Furthermore, the descriptions of leadership in these models are extremely complex and alien to the language of business, requiring learners to move far from their comfort zones to assimilate the concepts and translate them into everyday terminologies.

One element of high quality leadership development is to help more people climb closer to the rarified peaks of the leadership described in such research - to enable more than 0.1% of people to climb the leadership mountain, and to remain there for longer and longer periods. However, we also recognise the practical difficulties facing L&D teams when confronted by such a realisation. How can they possibly justify spending leadership development budgets on such a fragile promise given those numbers?

The Difference between Performance, Potential and Readiness

Unfortunately, an attachment to and understanding of either simple and general, or simple and accurate leadership texts and theories are not clues to a person’s potential for leadership.  In fact, an over-attraction to any one of the theories without a desire to explore further might well be a clue to a lack of potential.  There needs to be a methodology that can track their further development from their inspirational starting point which can reveal their potential and readiness for leadership roles. 

Such a methodology can help businesses struggling to differentiate between job performance, leadership potential, and leadership readiness.  While research suggests most high potential leaders are likely to be high performers, the reverse correlation is far less conclusion. Many high performers are performing well because they fit their job, not because they are future leaders who need to be promoted to bloom even further. Even if an organisation were to properly distinguish between performance and potential, the question of how ready the person is to lead still needs to be answered.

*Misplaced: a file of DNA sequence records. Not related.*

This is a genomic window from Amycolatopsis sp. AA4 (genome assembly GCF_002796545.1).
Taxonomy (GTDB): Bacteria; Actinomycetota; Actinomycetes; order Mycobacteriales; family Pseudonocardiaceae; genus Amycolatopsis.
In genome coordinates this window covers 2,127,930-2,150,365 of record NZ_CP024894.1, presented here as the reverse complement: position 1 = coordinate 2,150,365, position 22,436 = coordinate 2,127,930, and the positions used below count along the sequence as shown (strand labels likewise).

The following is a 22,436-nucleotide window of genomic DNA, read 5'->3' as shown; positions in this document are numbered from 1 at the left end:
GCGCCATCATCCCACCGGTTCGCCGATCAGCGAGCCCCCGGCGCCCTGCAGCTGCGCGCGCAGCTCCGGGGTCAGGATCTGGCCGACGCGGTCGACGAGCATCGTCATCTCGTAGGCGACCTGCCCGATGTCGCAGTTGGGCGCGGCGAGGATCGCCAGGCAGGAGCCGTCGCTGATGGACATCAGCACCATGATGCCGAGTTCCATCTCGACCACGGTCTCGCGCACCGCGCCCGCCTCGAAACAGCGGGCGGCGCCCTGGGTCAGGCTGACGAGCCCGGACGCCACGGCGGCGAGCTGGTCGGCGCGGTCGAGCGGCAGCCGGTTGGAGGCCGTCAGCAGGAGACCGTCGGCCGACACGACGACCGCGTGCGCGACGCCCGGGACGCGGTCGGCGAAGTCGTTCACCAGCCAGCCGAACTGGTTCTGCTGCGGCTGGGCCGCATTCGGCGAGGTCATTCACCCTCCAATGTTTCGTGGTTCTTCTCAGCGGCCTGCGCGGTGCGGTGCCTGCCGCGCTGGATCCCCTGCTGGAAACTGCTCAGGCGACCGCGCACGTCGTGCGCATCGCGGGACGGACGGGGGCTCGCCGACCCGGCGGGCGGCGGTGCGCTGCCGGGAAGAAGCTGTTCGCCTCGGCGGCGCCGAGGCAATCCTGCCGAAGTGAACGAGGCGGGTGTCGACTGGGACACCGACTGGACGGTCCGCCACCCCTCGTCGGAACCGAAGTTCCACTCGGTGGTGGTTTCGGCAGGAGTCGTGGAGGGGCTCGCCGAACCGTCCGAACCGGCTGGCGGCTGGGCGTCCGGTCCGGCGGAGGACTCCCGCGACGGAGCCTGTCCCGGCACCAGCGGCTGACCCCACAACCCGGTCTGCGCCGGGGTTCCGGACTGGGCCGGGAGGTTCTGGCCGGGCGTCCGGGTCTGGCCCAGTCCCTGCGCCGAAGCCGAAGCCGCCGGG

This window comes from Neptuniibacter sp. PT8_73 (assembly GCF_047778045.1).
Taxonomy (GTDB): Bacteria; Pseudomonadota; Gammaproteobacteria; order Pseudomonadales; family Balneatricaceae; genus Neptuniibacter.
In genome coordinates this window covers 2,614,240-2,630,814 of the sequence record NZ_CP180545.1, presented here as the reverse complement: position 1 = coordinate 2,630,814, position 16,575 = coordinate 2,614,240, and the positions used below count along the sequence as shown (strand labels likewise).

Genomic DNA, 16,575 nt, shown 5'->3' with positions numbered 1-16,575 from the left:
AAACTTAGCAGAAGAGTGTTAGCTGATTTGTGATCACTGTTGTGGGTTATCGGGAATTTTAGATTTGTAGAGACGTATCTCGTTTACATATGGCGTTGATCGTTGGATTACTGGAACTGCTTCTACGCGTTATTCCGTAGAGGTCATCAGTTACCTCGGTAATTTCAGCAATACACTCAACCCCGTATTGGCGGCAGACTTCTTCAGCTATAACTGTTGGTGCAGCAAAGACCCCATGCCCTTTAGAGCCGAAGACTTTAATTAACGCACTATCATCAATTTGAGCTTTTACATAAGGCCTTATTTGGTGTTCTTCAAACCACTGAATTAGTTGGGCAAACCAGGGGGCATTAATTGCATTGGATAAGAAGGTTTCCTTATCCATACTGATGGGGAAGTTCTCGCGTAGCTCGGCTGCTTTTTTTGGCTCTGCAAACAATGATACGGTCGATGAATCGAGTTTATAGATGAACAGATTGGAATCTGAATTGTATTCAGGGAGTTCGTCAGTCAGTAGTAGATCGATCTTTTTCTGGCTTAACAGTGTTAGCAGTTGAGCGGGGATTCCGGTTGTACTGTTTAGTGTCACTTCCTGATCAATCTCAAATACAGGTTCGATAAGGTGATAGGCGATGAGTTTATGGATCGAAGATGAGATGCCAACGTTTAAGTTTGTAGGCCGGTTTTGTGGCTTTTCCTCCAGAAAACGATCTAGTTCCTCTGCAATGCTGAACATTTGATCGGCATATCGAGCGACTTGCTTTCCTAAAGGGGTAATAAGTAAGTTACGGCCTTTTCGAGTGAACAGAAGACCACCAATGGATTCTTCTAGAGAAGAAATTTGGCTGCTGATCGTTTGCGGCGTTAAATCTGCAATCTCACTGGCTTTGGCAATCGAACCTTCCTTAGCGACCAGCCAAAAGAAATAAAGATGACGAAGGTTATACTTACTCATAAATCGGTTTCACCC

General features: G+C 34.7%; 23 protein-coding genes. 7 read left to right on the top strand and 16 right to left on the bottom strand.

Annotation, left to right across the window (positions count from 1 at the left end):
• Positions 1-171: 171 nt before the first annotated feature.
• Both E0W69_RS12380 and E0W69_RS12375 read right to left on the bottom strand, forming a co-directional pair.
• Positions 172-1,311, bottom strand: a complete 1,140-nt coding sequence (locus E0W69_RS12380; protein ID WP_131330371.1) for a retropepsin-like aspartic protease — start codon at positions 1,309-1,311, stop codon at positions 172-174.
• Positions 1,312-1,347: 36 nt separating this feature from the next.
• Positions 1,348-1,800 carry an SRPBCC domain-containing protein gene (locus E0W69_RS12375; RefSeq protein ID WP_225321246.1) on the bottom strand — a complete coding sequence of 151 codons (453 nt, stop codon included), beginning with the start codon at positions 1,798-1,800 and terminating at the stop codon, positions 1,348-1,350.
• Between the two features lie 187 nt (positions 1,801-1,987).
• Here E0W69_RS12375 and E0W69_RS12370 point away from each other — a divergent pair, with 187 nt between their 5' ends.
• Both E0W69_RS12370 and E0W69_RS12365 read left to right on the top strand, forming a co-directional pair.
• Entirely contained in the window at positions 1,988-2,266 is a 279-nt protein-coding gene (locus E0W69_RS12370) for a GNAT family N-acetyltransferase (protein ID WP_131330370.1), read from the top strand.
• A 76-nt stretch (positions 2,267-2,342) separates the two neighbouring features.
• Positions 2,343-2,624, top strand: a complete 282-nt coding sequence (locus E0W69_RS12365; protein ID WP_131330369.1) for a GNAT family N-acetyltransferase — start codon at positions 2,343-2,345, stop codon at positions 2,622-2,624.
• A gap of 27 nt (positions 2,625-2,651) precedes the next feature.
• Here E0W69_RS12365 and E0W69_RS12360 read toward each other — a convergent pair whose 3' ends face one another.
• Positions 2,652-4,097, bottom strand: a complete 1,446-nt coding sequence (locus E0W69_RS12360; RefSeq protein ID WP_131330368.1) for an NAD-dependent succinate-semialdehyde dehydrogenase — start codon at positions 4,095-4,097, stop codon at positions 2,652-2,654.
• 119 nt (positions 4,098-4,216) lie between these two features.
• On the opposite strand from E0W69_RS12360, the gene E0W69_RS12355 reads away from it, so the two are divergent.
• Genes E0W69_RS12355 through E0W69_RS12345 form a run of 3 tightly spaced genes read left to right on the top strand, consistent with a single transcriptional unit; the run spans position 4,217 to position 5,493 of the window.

The Long Learning Path to Good Leadership

A further practical consideration is the 0.1% challenge. If so few humans are ever going to be capable of reaching such a plateau of leadership excellence, BUT organisations need leadership skills to a greater and greater degree, what can be done? 

Currently, thanks to the ideas that leaders need to be well-rounded individuals, there is an understandable focus on trying to develop the aspects of leadership you aren’t so talented in and a lack of attention paid to the elements you are talented in, leading to the development of well-rounded mediocrities rather than enabling spikes in leadership abilities.

As there seems to be a disconnect between the multiple years required to develop leaders in formal or accredited training programmes and the degree to which a range of leadership skills are required in every aspect of organisational life on an everyday basis.  Leadership needs to be something we do and learn in practice as well as through more formal developmental processes. However, when learning and doing in practice as partially developed leaders, we also need to be extremely aware in what areas of leadership we are inadequate, and be covered for them by those who are adequate, and cover them for their weaknesses in turn. This suggests that good leadership is perhaps a team-based phenomenon.